American Olympic cyclist Rebecca Twigg is profiled by the Seattle Times. After her career ended, she developed anxiety, which prevented her from keeping a job and considered suicide.
By Scott Greenstone
When Rebecca Twigg was 7, she rode a bike for the first time. There were no training wheels, but Twigg took off like she’d done it in a previous life. She fell only when she realized she didn’t know how to stop, and steered into a wall.
“I took to the road like I was born to do it,” Twigg says today. “Except for the little part about stopping. I’m not a very good planner.”
The Seattle-raised athlete went on to become one of the most famous American cyclists in the ’80s and ’90s, winning six world championships and medaling in two Olympics. She appeared on cycling magazine covers, in sponsor ads and in features in Sports Illustrated and Vanity Fair.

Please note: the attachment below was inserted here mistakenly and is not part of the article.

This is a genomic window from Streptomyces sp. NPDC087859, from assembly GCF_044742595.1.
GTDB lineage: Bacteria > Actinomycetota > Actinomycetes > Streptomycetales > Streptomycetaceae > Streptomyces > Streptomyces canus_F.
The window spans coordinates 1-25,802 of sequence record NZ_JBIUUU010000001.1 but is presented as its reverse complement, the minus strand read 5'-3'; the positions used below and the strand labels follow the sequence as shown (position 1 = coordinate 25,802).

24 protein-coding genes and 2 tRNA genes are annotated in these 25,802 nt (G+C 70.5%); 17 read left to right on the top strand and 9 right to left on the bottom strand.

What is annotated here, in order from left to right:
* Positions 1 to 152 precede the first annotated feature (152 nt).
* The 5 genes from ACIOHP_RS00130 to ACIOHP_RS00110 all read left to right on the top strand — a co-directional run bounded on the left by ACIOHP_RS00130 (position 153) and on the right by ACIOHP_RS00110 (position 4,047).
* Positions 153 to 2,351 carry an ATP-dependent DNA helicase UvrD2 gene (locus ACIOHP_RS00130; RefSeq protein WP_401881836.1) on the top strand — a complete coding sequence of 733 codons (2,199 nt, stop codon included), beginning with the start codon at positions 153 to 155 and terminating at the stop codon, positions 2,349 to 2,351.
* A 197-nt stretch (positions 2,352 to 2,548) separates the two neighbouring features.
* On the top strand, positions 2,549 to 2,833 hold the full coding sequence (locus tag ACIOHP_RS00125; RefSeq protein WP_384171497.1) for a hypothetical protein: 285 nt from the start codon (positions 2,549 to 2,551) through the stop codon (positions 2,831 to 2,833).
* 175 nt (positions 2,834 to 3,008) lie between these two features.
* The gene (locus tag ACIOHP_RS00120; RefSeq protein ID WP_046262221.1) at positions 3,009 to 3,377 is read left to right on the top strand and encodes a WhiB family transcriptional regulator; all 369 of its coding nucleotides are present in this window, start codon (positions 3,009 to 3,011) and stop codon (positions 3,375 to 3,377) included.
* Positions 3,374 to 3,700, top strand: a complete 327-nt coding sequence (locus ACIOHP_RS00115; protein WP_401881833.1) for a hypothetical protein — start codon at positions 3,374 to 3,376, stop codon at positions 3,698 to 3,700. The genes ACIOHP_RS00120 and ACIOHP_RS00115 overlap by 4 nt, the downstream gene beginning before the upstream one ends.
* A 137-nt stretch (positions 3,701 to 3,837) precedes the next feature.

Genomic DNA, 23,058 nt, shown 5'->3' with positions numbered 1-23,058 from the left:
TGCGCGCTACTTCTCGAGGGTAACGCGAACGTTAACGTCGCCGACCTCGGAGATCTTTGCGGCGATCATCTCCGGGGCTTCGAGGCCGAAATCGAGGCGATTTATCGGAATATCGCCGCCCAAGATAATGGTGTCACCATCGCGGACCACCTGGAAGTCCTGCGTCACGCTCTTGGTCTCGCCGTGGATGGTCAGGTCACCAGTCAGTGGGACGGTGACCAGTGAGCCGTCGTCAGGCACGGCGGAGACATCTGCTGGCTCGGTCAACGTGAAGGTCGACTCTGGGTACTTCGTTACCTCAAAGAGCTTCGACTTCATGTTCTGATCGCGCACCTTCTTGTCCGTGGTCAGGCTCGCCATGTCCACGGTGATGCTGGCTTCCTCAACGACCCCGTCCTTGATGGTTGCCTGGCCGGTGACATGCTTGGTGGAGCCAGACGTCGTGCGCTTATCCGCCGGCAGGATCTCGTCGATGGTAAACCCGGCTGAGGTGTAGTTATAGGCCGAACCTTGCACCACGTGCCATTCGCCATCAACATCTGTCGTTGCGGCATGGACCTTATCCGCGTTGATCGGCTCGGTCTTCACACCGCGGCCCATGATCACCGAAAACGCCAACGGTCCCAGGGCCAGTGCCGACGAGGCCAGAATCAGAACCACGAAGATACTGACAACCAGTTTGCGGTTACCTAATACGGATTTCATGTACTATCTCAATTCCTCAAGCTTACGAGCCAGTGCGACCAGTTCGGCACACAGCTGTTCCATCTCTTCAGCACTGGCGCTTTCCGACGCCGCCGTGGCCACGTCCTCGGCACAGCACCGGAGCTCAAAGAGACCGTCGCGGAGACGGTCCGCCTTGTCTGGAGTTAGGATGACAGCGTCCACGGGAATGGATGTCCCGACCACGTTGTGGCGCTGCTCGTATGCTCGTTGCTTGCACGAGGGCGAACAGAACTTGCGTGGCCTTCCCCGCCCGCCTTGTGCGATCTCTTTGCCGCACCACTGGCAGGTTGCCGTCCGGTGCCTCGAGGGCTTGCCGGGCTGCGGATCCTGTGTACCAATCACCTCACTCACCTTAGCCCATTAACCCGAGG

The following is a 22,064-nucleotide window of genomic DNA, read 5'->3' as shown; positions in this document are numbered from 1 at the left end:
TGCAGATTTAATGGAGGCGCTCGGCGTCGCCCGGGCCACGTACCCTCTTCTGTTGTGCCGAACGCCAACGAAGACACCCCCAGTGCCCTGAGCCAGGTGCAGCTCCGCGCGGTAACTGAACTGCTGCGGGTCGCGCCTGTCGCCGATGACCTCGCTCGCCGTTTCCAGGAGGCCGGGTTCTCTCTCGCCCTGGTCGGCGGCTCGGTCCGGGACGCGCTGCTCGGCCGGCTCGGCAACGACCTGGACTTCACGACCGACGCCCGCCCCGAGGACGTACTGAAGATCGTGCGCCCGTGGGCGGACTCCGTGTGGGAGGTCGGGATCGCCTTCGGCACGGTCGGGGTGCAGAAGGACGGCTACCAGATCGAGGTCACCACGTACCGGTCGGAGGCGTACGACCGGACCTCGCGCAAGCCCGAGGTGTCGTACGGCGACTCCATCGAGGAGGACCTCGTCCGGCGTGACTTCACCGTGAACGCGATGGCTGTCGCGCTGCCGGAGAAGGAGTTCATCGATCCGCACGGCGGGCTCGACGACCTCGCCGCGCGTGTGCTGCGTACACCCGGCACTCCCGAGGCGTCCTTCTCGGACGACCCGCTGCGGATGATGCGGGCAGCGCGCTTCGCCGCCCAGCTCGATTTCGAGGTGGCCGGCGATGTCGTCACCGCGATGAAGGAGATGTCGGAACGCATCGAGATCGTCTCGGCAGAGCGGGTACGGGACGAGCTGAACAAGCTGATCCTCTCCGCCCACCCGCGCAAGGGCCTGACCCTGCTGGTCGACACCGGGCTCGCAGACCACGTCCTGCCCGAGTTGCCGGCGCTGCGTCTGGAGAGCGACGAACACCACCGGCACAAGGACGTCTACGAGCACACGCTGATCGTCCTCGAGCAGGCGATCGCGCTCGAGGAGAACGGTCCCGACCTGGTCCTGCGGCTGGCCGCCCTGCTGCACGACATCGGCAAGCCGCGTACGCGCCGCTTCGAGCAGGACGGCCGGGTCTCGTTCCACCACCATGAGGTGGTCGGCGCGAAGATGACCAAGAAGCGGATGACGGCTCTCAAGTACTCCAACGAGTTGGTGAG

ut then, in 1996, she left the team abruptly during the Olympics and the next year, retired from cycling. She re-entered the workforce. It didn’t work out.
“Once you’ve done something that feels like you’re born to do it, it’s hard to find anything that’s that good of a fit,” Twigg says today. “Anything else that feels that way.”Rebecca Twigg has now been without a home for almost five years in Seattle, living first with friends and family, then in her car, then in homeless shelters and then, for a night, under garbage bags on the street downtown. She hasn’t had a bike for years, and no one recognizes her anymore, she says.
Twigg, 56, agreed to share her story to convince the public that not all homeless people are addicted to drugs or alcohol; that there are many like her, who have struggled with employment and are “confused,” as she said she is, about what to do next with their lives. She did not want to discuss mental health but feels it should be treated more seriously in Washington.
“Some of the hard days are really painful when you’re training for racing,” Twigg said, “but being homeless, when you have little hope or knowledge of where the finish line is going to be, is just as hard.”
Read the rest of the story on SeattleTimes.com.